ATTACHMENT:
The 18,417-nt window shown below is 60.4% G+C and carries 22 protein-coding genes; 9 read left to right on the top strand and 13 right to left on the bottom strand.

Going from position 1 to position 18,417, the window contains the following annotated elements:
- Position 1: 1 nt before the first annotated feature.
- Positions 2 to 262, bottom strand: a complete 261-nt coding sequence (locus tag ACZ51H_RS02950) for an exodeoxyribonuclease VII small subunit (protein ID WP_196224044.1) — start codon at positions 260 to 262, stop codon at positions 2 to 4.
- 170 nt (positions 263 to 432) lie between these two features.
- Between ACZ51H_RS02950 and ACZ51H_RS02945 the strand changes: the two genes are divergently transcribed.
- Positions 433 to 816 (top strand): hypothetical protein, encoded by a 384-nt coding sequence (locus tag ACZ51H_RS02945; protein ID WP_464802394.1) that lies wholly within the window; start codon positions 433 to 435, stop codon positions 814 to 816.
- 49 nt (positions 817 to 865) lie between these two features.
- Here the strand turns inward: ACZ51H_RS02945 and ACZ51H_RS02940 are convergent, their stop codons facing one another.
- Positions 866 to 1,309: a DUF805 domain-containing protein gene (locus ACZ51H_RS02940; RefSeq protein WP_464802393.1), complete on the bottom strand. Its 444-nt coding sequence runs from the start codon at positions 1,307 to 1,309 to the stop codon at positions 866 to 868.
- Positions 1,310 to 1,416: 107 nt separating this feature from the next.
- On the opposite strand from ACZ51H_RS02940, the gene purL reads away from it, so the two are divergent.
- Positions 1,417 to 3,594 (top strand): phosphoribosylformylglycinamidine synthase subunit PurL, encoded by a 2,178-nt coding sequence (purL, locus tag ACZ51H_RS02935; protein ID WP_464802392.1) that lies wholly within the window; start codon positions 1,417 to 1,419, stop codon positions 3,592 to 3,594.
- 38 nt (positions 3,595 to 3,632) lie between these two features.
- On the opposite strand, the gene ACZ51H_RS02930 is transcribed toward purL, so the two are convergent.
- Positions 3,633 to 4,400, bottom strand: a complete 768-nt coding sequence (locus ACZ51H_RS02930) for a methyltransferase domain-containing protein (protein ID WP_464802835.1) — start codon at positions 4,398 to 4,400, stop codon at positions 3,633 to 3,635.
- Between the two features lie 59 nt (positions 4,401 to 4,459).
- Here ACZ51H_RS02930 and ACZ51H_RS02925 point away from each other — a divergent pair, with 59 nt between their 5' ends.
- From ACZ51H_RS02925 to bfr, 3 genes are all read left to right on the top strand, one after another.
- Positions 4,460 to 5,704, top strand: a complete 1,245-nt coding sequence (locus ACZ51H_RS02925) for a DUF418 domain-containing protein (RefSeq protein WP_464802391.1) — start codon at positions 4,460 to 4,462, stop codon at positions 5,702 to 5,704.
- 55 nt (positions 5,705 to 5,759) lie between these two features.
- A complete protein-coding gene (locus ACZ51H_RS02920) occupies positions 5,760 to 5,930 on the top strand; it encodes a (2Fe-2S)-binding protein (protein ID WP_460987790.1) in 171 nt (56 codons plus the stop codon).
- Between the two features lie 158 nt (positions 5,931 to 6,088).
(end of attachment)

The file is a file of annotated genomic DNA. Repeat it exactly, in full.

The 18,417-nt window shown below is 60.4% G+C and carries 22 protein-coding genes; 9 read left to right on the top strand and 13 right to left on the bottom strand.

Going from position 1 to position 18,417, the window contains the following annotated elements:
- Position 1: 1 nt before the first annotated feature.
- Positions 2 to 262, bottom strand: a complete 261-nt coding sequence (locus tag ACZ51H_RS02950) for an exodeoxyribonuclease VII small subunit (protein ID WP_196224044.1) — start codon at positions 260 to 262, stop codon at positions 2 to 4.
- 170 nt (positions 263 to 432) lie between these two features.
- Between ACZ51H_RS02950 and ACZ51H_RS02945 the strand changes: the two genes are divergently transcribed.
- Positions 433 to 816 (top strand): hypothetical protein, encoded by a 384-nt coding sequence (locus tag ACZ51H_RS02945; protein ID WP_464802394.1) that lies wholly within the window; start codon positions 433 to 435, stop codon positions 814 to 816.
- 49 nt (positions 817 to 865) lie between these two features.
- Here the strand turns inward: ACZ51H_RS02945 and ACZ51H_RS02940 are convergent, their stop codons facing one another.
- Positions 866 to 1,309: a DUF805 domain-containing protein gene (locus ACZ51H_RS02940; RefSeq protein WP_464802393.1), complete on the bottom strand. Its 444-nt coding sequence runs from the start codon at positions 1,307 to 1,309 to the stop codon at positions 866 to 868.
- Positions 1,310 to 1,416: 107 nt separating this feature from the next.
- On the opposite strand from ACZ51H_RS02940, the gene purL reads away from it, so the two are divergent.
- Positions 1,417 to 3,594 (top strand): phosphoribosylformylglycinamidine synthase subunit PurL, encoded by a 2,178-nt coding sequence (purL, locus tag ACZ51H_RS02935; protein ID WP_464802392.1) that lies wholly within the window; start codon positions 1,417 to 1,419, stop codon positions 3,592 to 3,594.
- 38 nt (positions 3,595 to 3,632) lie between these two features.
- On the opposite strand, the gene ACZ51H_RS02930 is transcribed toward purL, so the two are convergent.
- Positions 3,633 to 4,400, bottom strand: a complete 768-nt coding sequence (locus ACZ51H_RS02930) for a methyltransferase domain-containing protein (protein ID WP_464802835.1) — start codon at positions 4,398 to 4,400, stop codon at positions 3,633 to 3,635.
- Between the two features lie 59 nt (positions 4,401 to 4,459).
- Here ACZ51H_RS02930 and ACZ51H_RS02925 point away from each other — a divergent pair, with 59 nt between their 5' ends.
- From ACZ51H_RS02925 to bfr, 3 genes are all read left to right on the top strand, one after another.
- Positions 4,460 to 5,704, top strand: a complete 1,245-nt coding sequence (locus ACZ51H_RS02925) for a DUF418 domain-containing protein (RefSeq protein WP_464802391.1) — start codon at positions 4,460 to 4,462, stop codon at positions 5,702 to 5,704.
- 55 nt (positions 5,705 to 5,759) lie between these two features.
- A complete protein-coding gene (locus ACZ51H_RS02920) occupies positions 5,760 to 5,930 on the top strand; it encodes a (2Fe-2S)-binding protein (protein ID WP_460987790.1) in 171 nt (56 codons plus the stop codon).
- Between the two features lie 158 nt (positions 5,931 to 6,088).